South Korean economist Hoesung Lee, a professor at the Korea University in Seoul, was elected as the fourth chair of the Intergovernmental Panel on Climate Change (IPCC) on 6 October during a meeting in Dubrovnik, Croatia. He previously served as a vice-chair of the IPCC.
Lee, who beat out several candidates for the panel's top job, has said that he wants the IPCC to focus on “policy relevance and neutrality”, to increase participation by experts from developing nations and to explore ways to involve business and industry in the IPCC process.
Since 1990, the IPCC has conducted five major assessments of the science of climate change, as well as mitigation and adaptation strategies to cope with global warming. Thousands of researchers, most from the natural sciences and economics, have volunteered their time to compile these comprehensive reports.
The group's labours earned it a share of the 2007 Nobel Peace Prize. But the IPCC has also stumbled in recent years; its 2007 report erroneously stated that Himalayan glaciers are likely to disappear by 2035. And its last chairman, Indian economist Rajendra Pachauri, resigned in February amid allegations of sexual harassment.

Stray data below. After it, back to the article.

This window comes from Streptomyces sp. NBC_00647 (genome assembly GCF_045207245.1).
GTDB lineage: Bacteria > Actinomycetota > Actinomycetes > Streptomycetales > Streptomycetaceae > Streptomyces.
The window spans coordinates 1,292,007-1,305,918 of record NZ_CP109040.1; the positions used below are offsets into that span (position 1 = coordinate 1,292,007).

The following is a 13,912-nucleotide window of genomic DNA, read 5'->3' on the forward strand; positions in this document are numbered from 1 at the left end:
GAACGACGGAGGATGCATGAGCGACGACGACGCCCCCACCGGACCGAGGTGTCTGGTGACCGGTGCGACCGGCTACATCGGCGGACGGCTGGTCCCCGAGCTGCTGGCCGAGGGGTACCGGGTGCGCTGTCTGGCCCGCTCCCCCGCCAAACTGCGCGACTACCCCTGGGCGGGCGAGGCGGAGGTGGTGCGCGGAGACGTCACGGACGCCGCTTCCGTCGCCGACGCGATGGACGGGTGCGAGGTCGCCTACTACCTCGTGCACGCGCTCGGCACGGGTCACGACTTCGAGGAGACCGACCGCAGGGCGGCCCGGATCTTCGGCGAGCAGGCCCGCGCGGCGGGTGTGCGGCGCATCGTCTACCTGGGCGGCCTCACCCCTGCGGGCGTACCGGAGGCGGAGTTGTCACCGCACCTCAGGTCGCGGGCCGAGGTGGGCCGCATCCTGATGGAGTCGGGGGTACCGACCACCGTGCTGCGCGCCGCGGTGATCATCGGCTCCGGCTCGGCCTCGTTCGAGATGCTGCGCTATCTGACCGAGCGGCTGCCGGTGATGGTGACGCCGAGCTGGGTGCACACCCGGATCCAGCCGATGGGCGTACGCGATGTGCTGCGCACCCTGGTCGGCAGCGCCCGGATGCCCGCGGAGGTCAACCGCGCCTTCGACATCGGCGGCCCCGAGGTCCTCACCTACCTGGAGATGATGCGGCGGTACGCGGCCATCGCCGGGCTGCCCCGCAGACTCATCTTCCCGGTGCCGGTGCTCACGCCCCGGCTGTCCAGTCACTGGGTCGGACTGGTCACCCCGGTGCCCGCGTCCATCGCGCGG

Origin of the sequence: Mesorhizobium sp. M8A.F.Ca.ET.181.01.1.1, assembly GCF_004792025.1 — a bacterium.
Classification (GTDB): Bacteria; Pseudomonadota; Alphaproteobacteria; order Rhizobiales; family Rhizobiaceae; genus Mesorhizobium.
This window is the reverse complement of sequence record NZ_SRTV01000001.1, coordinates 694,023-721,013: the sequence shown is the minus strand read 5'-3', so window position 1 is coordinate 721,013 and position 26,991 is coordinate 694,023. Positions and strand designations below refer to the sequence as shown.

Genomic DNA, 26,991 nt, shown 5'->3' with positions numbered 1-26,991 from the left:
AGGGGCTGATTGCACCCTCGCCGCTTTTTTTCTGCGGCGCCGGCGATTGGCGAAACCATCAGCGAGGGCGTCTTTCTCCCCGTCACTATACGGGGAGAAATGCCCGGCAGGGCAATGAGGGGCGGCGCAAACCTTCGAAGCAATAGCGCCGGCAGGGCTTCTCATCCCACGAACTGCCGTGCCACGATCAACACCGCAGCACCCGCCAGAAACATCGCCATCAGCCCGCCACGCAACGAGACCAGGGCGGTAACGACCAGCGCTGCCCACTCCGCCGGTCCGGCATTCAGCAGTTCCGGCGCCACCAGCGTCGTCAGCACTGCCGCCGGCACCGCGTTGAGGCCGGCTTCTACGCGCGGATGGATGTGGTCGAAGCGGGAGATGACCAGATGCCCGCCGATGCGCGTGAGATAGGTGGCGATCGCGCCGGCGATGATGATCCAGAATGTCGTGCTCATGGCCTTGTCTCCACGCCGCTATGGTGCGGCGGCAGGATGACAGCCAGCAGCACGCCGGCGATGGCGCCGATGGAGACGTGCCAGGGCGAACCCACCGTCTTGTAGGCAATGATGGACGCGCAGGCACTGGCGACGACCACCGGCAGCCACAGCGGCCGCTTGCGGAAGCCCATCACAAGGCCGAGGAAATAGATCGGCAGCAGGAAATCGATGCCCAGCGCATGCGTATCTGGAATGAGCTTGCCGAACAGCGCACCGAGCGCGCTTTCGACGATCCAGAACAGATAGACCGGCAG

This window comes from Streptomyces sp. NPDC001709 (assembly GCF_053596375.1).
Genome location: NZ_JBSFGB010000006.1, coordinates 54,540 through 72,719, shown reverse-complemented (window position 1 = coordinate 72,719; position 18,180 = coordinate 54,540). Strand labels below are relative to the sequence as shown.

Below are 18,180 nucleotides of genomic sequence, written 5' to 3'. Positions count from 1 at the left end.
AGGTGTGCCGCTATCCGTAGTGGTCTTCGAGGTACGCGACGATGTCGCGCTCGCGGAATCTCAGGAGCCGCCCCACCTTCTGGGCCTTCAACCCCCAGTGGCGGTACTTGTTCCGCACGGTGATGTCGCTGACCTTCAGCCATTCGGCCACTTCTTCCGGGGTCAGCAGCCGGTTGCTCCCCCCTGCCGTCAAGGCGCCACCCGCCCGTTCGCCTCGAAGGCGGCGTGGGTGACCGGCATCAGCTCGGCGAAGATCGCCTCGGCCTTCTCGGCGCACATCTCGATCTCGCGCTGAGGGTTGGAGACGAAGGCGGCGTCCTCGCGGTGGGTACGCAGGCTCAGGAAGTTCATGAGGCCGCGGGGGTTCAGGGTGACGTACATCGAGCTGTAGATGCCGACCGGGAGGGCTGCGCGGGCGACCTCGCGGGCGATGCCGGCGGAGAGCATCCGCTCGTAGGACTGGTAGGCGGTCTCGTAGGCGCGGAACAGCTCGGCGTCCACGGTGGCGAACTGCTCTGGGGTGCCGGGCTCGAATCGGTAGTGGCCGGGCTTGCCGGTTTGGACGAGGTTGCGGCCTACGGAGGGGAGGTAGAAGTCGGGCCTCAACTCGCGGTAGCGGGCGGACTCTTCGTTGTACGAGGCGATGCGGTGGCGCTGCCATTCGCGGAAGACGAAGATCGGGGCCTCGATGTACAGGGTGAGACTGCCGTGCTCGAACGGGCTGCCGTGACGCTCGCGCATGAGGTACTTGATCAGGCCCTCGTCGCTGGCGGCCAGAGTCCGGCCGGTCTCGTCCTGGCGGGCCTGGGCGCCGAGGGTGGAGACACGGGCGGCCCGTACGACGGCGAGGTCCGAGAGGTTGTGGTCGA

Nature examines some of the major challenges facing the IPCC and its new chief.
1. Becoming more nimble
Critics say that the IPCC risks losing relevance if it does not become more agile; over time, the group's reports have grown longer, and the time that it takes to prepare them has increased. Whether, and how, to reform the IPCC has been debated for several years.
Michael Oppenheimer, who studies geosciences and international climate policy at Princeton University in New Jersey, argues that a shift to shorter reports on pressing issues may be a greater aid to lawmakers and others interested in climate policy. On his wish list: a special report on the state of the world's ice sheets and projections of sea-level rise.
“Communities are making decisions on coastal protection every day,” says Oppenheimer. “Here's an issue where guidance from the IPCC would be really in demand.”